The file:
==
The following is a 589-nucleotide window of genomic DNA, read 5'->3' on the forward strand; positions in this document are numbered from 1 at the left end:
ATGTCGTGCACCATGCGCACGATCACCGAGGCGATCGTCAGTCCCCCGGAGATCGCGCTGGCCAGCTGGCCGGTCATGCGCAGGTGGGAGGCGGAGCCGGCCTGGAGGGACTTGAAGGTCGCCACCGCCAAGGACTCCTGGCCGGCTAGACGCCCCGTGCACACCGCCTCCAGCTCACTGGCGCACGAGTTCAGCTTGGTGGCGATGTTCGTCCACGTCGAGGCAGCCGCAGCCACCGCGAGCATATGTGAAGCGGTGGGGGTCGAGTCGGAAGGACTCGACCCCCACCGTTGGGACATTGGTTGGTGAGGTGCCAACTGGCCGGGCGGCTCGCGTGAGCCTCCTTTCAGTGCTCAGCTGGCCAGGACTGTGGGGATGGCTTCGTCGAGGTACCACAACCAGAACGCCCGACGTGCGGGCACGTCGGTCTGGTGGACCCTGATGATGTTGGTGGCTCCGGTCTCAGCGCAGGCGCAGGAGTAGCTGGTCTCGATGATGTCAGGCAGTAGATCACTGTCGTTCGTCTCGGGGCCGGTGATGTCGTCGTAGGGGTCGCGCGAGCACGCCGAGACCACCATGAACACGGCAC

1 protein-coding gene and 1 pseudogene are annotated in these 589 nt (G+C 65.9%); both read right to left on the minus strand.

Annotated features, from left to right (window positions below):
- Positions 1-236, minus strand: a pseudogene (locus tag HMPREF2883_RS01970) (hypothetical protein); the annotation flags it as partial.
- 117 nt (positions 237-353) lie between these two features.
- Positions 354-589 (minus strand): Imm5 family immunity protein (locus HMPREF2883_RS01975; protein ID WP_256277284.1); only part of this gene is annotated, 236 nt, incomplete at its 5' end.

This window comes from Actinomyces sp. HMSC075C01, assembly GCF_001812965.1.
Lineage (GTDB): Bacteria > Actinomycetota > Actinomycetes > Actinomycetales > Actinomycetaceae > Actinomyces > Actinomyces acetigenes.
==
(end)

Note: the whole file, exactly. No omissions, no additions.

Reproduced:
The following is a 589-nucleotide window of genomic DNA, read 5'->3' on the forward strand; positions in this document are numbered from 1 at the left end:
ATGTCGTGCACCATGCGCACGATCACCGAGGCGATCGTCAGTCCCCCGGAGATCGCGCTGGCCAGCTGGCCGGTCATGCGCAGGTGGGAGGCGGAGCCGGCCTGGAGGGACTTGAAGGTCGCCACCGCCAAGGACTCCTGGCCGGCTAGACGCCCCGTGCACACCGCCTCCAGCTCACTGGCGCACGAGTTCAGCTTGGTGGCGATGTTCGTCCACGTCGAGGCAGCCGCAGCCACCGCGAGCATATGTGAAGCGGTGGGGGTCGAGTCGGAAGGACTCGACCCCCACCGTTGGGACATTGGTTGGTGAGGTGCCAACTGGCCGGGCGGCTCGCGTGAGCCTCCTTTCAGTGCTCAGCTGGCCAGGACTGTGGGGATGGCTTCGTCGAGGTACCACAACCAGAACGCCCGACGTGCGGGCACGTCGGTCTGGTGGACCCTGATGATGTTGGTGGCTCCGGTCTCAGCGCAGGCGCAGGAGTAGCTGGTCTCGATGATGTCAGGCAGTAGATCACTGTCGTTCGTCTCGGGGCCGGTGATGTCGTCGTAGGGGTCGCGCGAGCACGCCGAGACCACCATGAACACGGCAC

1 protein-coding gene and 1 pseudogene are annotated in these 589 nt (G+C 65.9%); both read right to left on the minus strand.

Annotated features, from left to right (window positions below):
- Positions 1-236, minus strand: a pseudogene (locus tag HMPREF2883_RS01970) (hypothetical protein); the annotation flags it as partial.
- 117 nt (positions 237-353) lie between these two features.
- Positions 354-589 (minus strand): Imm5 family immunity protein (locus HMPREF2883_RS01975; protein ID WP_256277284.1); only part of this gene is annotated, 236 nt, incomplete at its 5' end.

This window comes from Actinomyces sp. HMSC075C01, assembly GCF_001812965.1.
Lineage (GTDB): Bacteria > Actinomycetota > Actinomycetes > Actinomycetales > Actinomycetaceae > Actinomyces > Actinomyces acetigenes.